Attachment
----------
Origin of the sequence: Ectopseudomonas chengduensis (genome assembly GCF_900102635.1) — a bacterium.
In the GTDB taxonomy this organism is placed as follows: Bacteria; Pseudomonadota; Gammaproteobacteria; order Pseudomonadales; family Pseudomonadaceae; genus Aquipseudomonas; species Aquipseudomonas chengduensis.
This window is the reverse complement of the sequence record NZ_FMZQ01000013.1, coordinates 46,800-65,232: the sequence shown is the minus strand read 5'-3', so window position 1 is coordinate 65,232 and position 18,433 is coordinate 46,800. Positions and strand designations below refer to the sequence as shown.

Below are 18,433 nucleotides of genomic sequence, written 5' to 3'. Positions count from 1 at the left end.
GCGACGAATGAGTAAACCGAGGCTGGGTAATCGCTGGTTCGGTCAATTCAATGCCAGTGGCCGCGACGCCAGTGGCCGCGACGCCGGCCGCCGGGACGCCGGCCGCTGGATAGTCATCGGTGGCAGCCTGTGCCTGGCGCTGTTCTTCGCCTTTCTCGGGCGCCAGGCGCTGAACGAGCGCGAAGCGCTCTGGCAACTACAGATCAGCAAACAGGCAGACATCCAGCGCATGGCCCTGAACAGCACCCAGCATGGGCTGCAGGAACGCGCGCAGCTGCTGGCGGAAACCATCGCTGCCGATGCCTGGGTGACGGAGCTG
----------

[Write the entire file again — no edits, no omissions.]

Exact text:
Origin of the sequence: Ectopseudomonas chengduensis (genome assembly GCF_900102635.1) — a bacterium.
In the GTDB taxonomy this organism is placed as follows: Bacteria; Pseudomonadota; Gammaproteobacteria; order Pseudomonadales; family Pseudomonadaceae; genus Aquipseudomonas; species Aquipseudomonas chengduensis.
This window is the reverse complement of the sequence record NZ_FMZQ01000013.1, coordinates 46,800-65,232: the sequence shown is the minus strand read 5'-3', so window position 1 is coordinate 65,232 and position 18,433 is coordinate 46,800. Positions and strand designations below refer to the sequence as shown.

Below are 18,433 nucleotides of genomic sequence, written 5' to 3'. Positions count from 1 at the left end.
GCGACGAATGAGTAAACCGAGGCTGGGTAATCGCTGGTTCGGTCAATTCAATGCCAGTGGCCGCGACGCCAGTGGCCGCGACGCCGGCCGCCGGGACGCCGGCCGCTGGATAGTCATCGGTGGCAGCCTGTGCCTGGCGCTGTTCTTCGCCTTTCTCGGGCGCCAGGCGCTGAACGAGCGCGAAGCGCTCTGGCAACTACAGATCAGCAAACAGGCAGACATCCAGCGCATGGCCCTGAACAGCACCCAGCATGGGCTGCAGGAACGCGCGCAGCTGCTGGCGGAAACCATCGCTGCCGATGCCTGGGTGACGGAGCTG